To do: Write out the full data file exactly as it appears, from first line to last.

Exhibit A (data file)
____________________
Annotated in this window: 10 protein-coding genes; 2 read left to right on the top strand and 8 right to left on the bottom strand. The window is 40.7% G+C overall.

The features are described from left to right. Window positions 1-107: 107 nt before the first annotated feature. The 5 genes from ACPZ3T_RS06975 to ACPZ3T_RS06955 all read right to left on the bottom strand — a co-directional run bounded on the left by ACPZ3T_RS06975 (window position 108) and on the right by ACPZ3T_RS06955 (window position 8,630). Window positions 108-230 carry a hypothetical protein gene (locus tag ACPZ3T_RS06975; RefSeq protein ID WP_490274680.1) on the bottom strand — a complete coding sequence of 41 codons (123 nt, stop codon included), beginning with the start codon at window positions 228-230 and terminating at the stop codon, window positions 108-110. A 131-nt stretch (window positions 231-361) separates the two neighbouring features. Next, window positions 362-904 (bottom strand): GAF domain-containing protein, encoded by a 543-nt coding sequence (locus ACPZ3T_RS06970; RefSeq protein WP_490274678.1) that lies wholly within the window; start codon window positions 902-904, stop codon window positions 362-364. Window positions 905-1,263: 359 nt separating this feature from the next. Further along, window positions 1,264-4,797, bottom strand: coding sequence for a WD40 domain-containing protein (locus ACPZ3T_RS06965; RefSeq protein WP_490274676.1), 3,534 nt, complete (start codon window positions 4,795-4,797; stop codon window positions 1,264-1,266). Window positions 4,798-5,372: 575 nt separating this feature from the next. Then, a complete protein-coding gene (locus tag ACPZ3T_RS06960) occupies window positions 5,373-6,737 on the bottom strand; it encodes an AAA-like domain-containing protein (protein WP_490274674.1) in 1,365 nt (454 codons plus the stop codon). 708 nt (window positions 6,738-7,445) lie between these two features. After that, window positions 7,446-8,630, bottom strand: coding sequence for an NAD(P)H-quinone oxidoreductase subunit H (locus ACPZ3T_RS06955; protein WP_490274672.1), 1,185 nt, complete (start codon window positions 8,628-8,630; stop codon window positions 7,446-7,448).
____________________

Annotated in this window: 10 protein-coding genes; 2 read left to right on the top strand and 8 right to left on the bottom strand. The window is 40.7% G+C overall.

The features are described from left to right. Window positions 1-107: 107 nt before the first annotated feature. The 5 genes from ACPZ3T_RS06975 to ACPZ3T_RS06955 all read right to left on the bottom strand — a co-directional run bounded on the left by ACPZ3T_RS06975 (window position 108) and on the right by ACPZ3T_RS06955 (window position 8,630). Window positions 108-230 carry a hypothetical protein gene (locus tag ACPZ3T_RS06975; RefSeq protein ID WP_490274680.1) on the bottom strand — a complete coding sequence of 41 codons (123 nt, stop codon included), beginning with the start codon at window positions 228-230 and terminating at the stop codon, window positions 108-110. A 131-nt stretch (window positions 231-361) separates the two neighbouring features. Next, window positions 362-904 (bottom strand): GAF domain-containing protein, encoded by a 543-nt coding sequence (locus ACPZ3T_RS06970; RefSeq protein WP_490274678.1) that lies wholly within the window; start codon window positions 902-904, stop codon window positions 362-364. Window positions 905-1,263: 359 nt separating this feature from the next. Further along, window positions 1,264-4,797, bottom strand: coding sequence for a WD40 domain-containing protein (locus ACPZ3T_RS06965; RefSeq protein WP_490274676.1), 3,534 nt, complete (start codon window positions 4,795-4,797; stop codon window positions 1,264-1,266). Window positions 4,798-5,372: 575 nt separating this feature from the next. Then, a complete protein-coding gene (locus tag ACPZ3T_RS06960) occupies window positions 5,373-6,737 on the bottom strand; it encodes an AAA-like domain-containing protein (protein WP_490274674.1) in 1,365 nt (454 codons plus the stop codon). 708 nt (window positions 6,738-7,445) lie between these two features. After that, window positions 7,446-8,630, bottom strand: coding sequence for an NAD(P)H-quinone oxidoreductase subunit H (locus ACPZ3T_RS06955; protein WP_490274672.1), 1,185 nt, complete (start codon window positions 8,628-8,630; stop codon window positions 7,446-7,448).